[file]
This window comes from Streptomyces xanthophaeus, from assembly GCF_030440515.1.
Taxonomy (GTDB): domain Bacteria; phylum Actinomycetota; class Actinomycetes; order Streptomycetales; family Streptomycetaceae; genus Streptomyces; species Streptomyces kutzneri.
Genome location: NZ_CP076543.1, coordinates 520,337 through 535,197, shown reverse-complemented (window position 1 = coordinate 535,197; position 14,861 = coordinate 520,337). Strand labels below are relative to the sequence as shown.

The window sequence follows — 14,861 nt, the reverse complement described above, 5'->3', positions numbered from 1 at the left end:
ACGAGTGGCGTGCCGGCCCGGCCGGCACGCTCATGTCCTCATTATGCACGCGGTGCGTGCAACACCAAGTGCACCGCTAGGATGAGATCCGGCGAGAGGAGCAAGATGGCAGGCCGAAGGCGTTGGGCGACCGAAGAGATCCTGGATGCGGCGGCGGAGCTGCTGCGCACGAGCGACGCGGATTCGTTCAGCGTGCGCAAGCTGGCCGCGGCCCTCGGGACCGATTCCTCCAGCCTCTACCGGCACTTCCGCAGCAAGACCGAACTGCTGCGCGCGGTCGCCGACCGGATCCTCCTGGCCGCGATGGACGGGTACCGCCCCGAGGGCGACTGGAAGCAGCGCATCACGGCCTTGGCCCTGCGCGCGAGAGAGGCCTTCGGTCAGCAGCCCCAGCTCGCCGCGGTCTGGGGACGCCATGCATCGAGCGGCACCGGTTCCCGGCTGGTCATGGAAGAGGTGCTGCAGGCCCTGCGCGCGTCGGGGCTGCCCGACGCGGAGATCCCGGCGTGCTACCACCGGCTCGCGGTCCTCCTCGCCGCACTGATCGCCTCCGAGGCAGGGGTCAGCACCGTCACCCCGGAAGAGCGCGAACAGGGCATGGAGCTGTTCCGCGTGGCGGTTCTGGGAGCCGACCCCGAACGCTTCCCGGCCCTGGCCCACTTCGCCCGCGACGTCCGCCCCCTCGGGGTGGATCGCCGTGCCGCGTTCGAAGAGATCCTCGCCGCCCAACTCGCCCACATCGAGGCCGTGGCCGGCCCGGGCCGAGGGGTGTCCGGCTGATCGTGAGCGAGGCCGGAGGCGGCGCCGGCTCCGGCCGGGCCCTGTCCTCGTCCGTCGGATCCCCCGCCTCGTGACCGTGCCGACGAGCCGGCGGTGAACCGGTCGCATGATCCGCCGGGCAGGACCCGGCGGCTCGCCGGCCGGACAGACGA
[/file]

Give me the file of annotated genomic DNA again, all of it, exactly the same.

This window comes from Streptomyces xanthophaeus, from assembly GCF_030440515.1.
Taxonomy (GTDB): domain Bacteria; phylum Actinomycetota; class Actinomycetes; order Streptomycetales; family Streptomycetaceae; genus Streptomyces; species Streptomyces kutzneri.
Genome location: NZ_CP076543.1, coordinates 520,337 through 535,197, shown reverse-complemented (window position 1 = coordinate 535,197; position 14,861 = coordinate 520,337). Strand labels below are relative to the sequence as shown.

The window sequence follows — 14,861 nt, the reverse complement described above, 5'->3', positions numbered from 1 at the left end:
ACGAGTGGCGTGCCGGCCCGGCCGGCACGCTCATGTCCTCATTATGCACGCGGTGCGTGCAACACCAAGTGCACCGCTAGGATGAGATCCGGCGAGAGGAGCAAGATGGCAGGCCGAAGGCGTTGGGCGACCGAAGAGATCCTGGATGCGGCGGCGGAGCTGCTGCGCACGAGCGACGCGGATTCGTTCAGCGTGCGCAAGCTGGCCGCGGCCCTCGGGACCGATTCCTCCAGCCTCTACCGGCACTTCCGCAGCAAGACCGAACTGCTGCGCGCGGTCGCCGACCGGATCCTCCTGGCCGCGATGGACGGGTACCGCCCCGAGGGCGACTGGAAGCAGCGCATCACGGCCTTGGCCCTGCGCGCGAGAGAGGCCTTCGGTCAGCAGCCCCAGCTCGCCGCGGTCTGGGGACGCCATGCATCGAGCGGCACCGGTTCCCGGCTGGTCATGGAAGAGGTGCTGCAGGCCCTGCGCGCGTCGGGGCTGCCCGACGCGGAGATCCCGGCGTGCTACCACCGGCTCGCGGTCCTCCTCGCCGCACTGATCGCCTCCGAGGCAGGGGTCAGCACCGTCACCCCGGAAGAGCGCGAACAGGGCATGGAGCTGTTCCGCGTGGCGGTTCTGGGAGCCGACCCCGAACGCTTCCCGGCCCTGGCCCACTTCGCCCGCGACGTCCGCCCCCTCGGGGTGGATCGCCGTGCCGCGTTCGAAGAGATCCTCGCCGCCCAACTCGCCCACATCGAGGCCGTGGCCGGCCCGGGCCGAGGGGTGTCCGGCTGATCGTGAGCGAGGCCGGAGGCGGCGCCGGCTCCGGCCGGGCCCTGTCCTCGTCCGTCGGATCCCCCGCCTCGTGACCGTGCCGACGAGCCGGCGGTGAACCGGTCGCATGATCCGCCGGGCAGGACCCGGCGGCTCGCCGGCCGGACAGACGA